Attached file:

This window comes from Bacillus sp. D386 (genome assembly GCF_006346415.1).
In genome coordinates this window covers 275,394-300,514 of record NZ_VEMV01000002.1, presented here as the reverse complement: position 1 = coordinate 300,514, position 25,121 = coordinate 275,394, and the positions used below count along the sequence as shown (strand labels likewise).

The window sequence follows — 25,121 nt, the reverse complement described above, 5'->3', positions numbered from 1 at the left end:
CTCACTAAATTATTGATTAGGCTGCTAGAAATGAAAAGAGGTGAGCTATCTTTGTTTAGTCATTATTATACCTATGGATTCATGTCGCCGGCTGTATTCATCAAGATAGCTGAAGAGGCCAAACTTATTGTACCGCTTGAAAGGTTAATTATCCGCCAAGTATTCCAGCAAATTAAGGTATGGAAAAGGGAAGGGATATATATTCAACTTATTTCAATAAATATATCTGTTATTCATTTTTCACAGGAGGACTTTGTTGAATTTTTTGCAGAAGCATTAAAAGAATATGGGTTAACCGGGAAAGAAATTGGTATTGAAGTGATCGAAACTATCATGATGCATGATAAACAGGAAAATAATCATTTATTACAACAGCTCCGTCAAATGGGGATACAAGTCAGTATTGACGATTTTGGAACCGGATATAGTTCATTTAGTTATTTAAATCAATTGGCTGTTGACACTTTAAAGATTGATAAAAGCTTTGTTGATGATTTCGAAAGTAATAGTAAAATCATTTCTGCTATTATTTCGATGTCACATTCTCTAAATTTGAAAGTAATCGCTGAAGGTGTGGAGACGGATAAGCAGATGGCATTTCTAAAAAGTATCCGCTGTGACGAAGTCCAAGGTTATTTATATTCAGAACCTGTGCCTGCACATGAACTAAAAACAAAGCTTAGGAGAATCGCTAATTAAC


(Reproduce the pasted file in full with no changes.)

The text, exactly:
This window comes from Bacillus sp. D386 (genome assembly GCF_006346415.1).
In genome coordinates this window covers 275,394-300,514 of record NZ_VEMV01000002.1, presented here as the reverse complement: position 1 = coordinate 300,514, position 25,121 = coordinate 275,394, and the positions used below count along the sequence as shown (strand labels likewise).

The window sequence follows — 25,121 nt, the reverse complement described above, 5'->3', positions numbered from 1 at the left end:
CTCACTAAATTATTGATTAGGCTGCTAGAAATGAAAAGAGGTGAGCTATCTTTGTTTAGTCATTATTATACCTATGGATTCATGTCGCCGGCTGTATTCATCAAGATAGCTGAAGAGGCCAAACTTATTGTACCGCTTGAAAGGTTAATTATCCGCCAAGTATTCCAGCAAATTAAGGTATGGAAAAGGGAAGGGATATATATTCAACTTATTTCAATAAATATATCTGTTATTCATTTTTCACAGGAGGACTTTGTTGAATTTTTTGCAGAAGCATTAAAAGAATATGGGTTAACCGGGAAAGAAATTGGTATTGAAGTGATCGAAACTATCATGATGCATGATAAACAGGAAAATAATCATTTATTACAACAGCTCCGTCAAATGGGGATACAAGTCAGTATTGACGATTTTGGAACCGGATATAGTTCATTTAGTTATTTAAATCAATTGGCTGTTGACACTTTAAAGATTGATAAAAGCTTTGTTGATGATTTCGAAAGTAATAGTAAAATCATTTCTGCTATTATTTCGATGTCACATTCTCTAAATTTGAAAGTAATCGCTGAAGGTGTGGAGACGGATAAGCAGATGGCATTTCTAAAAAGTATCCGCTGTGACGAAGTCCAAGGTTATTTATATTCAGAACCTGTGCCTGCACATGAACTAAAAACAAAGCTTAGGAGAATCGCTAATTAAC